There are at least a couple blatant errors about Dispensational theology cast into the wind like dandelion seeds. They won’t actually sprout, but they do stick onto things and can be hard to get off. It’s one thing for our covenantal brothers to act like Dispensationalists aren’t cool, fine. But tagging Dispensationalism with all the baggage of hyper-Dispensationalism requires reading into rather than out of, which turns out to be a modus operandi for reading a lot of things.
It is untrue that a Dispensationalist believes in two ways of salvation. When working through the relationship between the Old and New Testament, between the Law and Gospel, there are reasonable questions about the relationship between them. But a Dispensationalist does not believe that someone before Jesus was saved in any other way than by faith in God. Old Testament saints looked forward by faith to the coming Messiah. After Christ’s coming we look back by faith. But salvation is, and always has been, by faith alone. There was one note in the original Scofield Study Bible (1909) that some misread, uncharitably, that was revised in the next edition to make it clear. Some have been purposefully blind to that clarification.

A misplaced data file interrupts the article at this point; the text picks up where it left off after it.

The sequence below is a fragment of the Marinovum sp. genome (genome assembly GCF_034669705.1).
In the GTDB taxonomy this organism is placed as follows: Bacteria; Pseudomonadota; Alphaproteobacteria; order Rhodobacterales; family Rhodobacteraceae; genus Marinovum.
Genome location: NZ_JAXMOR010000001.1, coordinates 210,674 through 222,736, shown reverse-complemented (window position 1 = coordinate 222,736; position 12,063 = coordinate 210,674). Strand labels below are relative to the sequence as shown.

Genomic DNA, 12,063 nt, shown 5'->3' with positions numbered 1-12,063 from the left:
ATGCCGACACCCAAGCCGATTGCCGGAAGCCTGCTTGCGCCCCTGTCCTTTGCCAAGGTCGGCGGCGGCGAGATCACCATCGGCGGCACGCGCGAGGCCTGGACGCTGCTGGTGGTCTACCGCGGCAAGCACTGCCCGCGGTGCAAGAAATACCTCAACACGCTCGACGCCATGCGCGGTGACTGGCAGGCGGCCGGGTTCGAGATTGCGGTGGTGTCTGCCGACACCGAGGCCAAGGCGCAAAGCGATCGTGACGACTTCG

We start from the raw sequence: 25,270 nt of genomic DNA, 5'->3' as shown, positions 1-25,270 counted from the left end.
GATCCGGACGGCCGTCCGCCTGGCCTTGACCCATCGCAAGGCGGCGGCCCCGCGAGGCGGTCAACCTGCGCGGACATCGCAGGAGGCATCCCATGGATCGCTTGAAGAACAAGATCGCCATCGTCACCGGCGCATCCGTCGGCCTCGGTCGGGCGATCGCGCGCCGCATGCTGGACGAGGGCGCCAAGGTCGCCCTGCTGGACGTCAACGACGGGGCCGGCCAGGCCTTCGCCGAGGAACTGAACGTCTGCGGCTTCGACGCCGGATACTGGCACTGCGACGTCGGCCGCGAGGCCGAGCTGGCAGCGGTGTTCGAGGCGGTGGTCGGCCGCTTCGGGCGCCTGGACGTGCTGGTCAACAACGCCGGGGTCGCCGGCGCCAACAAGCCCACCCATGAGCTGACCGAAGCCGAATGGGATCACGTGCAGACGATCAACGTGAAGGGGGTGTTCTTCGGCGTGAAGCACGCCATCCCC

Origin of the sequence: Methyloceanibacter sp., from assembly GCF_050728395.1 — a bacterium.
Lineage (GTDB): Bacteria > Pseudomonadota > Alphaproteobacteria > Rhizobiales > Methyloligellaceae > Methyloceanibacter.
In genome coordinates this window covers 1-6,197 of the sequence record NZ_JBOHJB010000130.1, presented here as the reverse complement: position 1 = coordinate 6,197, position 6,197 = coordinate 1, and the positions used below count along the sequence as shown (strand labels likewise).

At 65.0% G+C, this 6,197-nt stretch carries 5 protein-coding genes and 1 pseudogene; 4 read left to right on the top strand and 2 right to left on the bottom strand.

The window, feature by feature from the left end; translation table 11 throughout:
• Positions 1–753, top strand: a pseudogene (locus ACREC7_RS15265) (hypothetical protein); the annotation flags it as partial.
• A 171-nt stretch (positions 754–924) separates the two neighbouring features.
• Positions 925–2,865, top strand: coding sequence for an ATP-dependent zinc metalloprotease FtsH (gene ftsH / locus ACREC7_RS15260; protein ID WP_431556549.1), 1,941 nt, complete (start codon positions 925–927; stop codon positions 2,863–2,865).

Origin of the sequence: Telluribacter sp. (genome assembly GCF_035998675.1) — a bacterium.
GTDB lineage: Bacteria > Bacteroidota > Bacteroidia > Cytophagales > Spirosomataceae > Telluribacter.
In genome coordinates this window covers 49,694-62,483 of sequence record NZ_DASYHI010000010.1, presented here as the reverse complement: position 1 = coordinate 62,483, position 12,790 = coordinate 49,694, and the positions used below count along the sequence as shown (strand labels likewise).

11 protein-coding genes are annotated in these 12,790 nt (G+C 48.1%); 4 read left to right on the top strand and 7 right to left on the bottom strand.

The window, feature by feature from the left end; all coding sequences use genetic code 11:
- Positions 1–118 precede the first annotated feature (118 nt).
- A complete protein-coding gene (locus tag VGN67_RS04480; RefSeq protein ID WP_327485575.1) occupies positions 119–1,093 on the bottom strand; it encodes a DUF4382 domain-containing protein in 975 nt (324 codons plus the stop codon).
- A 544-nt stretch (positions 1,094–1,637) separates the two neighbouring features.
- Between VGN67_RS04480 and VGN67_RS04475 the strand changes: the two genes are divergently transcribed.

It is untrue that a Dispensationalist believes in grace without obedience. In other words, Dispensationalists are not antinomian, that is, those who don’t believe that Christians should obey God’s law or submit to Jesus as Lord. It is true that a couple Dispensationalists have taught that, for example, the Sermon on the Mount is only meant to apply to the Kingdom of God and therefore has no application for believers today. The same sort of group might say that the Old Testament law has no application for New Testament believers. But again, this is hyper-Dispensationalism, this is over-cutting, not cutting straight. It is not what we mean at all.
With that said about untruths, there are some significant unpleasantries about Dispensationlism that should be dealt with, and I’ll address those in the next post.
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